A former Navy SEAL and combat swimmer says the dangerous and harrowing rescue of a young football team trapped in a flooded cave in northern Thailand is one of the top ten rescue missions of all time.
For more than two weeks, 12 boys – ranging in age from 11 to 16 years old, and their 25 year old coach were stuck deep inside a cave network in the province of Chiang Rai after exploring it following a practice game.
Speaking to RadioLIVE Drive, Jake Zweig said that while stress and fear is trained out of the elite diving squad, dealing with children who cannot swim – let alone in dark, tight spaces – was quite exceptional.
“I have been comparing it to climbing Mount Everest, but I guy asked me today – and I think it’s a really good analogy – on a scale of 1 to 10, this was 100. There’s no other way to cut it.
It’s amazing. The fact that they got everybody out alive.
Based on the rescue plan, and the death of a Thai Navy SEAL assisting in the recovery mission, Mr Zweig says it was “incredible” that everyone made it our alive.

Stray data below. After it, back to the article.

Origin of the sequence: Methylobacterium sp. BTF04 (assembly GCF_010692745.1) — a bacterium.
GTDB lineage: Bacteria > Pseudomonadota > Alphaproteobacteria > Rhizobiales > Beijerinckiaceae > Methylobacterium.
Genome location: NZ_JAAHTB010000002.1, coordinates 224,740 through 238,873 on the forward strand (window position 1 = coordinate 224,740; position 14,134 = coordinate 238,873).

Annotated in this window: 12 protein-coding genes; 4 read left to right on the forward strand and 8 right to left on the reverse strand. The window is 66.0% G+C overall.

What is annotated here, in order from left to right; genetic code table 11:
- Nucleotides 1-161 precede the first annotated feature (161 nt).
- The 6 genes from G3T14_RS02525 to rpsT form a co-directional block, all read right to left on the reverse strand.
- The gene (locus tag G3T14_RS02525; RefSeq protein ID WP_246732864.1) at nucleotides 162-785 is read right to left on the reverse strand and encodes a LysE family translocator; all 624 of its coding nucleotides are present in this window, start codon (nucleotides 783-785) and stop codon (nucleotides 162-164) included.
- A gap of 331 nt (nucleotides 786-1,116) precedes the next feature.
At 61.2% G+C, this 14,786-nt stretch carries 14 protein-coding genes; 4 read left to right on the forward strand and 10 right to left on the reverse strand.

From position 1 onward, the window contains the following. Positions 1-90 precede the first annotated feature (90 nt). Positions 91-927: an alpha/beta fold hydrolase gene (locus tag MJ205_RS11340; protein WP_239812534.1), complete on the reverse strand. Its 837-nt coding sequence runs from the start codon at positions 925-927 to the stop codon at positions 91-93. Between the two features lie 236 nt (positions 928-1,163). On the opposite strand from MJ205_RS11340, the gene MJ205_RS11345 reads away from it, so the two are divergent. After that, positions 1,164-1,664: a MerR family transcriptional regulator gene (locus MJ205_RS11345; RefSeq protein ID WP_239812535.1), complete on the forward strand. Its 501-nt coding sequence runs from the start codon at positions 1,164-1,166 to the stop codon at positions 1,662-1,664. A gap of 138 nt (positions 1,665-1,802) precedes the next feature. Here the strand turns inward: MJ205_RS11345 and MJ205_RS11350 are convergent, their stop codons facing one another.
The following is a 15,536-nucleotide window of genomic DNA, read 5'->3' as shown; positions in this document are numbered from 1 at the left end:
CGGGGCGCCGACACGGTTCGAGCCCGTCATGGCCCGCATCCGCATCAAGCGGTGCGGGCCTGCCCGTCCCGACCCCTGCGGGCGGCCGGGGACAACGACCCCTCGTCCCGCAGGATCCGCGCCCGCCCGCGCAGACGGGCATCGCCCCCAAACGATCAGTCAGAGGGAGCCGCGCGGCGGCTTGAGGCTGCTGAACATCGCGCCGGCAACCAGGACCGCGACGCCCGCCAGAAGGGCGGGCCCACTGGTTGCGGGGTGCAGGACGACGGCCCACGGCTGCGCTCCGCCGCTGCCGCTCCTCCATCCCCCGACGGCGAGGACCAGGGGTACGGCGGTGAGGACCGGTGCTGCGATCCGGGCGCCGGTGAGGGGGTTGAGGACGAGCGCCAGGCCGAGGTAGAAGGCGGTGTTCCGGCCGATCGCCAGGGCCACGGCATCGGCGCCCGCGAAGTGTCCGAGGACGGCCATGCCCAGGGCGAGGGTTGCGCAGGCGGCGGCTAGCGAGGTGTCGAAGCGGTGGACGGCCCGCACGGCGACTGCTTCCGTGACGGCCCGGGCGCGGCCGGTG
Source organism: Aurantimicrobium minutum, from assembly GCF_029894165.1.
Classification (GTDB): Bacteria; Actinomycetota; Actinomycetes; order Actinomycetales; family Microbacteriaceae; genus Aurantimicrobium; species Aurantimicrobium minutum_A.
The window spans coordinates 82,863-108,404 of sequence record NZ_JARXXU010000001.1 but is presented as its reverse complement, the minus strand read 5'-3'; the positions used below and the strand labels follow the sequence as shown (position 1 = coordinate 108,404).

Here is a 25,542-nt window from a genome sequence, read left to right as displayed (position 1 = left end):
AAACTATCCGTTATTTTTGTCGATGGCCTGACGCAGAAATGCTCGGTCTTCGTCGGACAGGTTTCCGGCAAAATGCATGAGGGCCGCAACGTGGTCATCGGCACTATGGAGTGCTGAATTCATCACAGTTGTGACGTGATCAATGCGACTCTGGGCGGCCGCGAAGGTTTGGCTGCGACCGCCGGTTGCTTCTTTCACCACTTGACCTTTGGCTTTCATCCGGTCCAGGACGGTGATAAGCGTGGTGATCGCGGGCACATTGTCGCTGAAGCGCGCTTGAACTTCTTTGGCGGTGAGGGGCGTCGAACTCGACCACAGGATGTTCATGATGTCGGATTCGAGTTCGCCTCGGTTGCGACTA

“For them to have no more casualties or hiccups – just an absolute incredible feat by special operations commands around the world. It was truly a world coalition that pulled together,” he told RadioLIVE.
Meanwhile, one of the divers involved in the rescue mission, Belgian man Ben Reymenants told RadioLIVE it was "amazing" they found the boys alive in the first place.
"We were expecting some casualties. Even their mental health is good – they were talking. But they’re very, very skinny. They’ve lost a lot of their body mass.
“This is one my top five most difficult dives,” he told RadioLIVE.
Listen to the full interview with Jake Zweig above.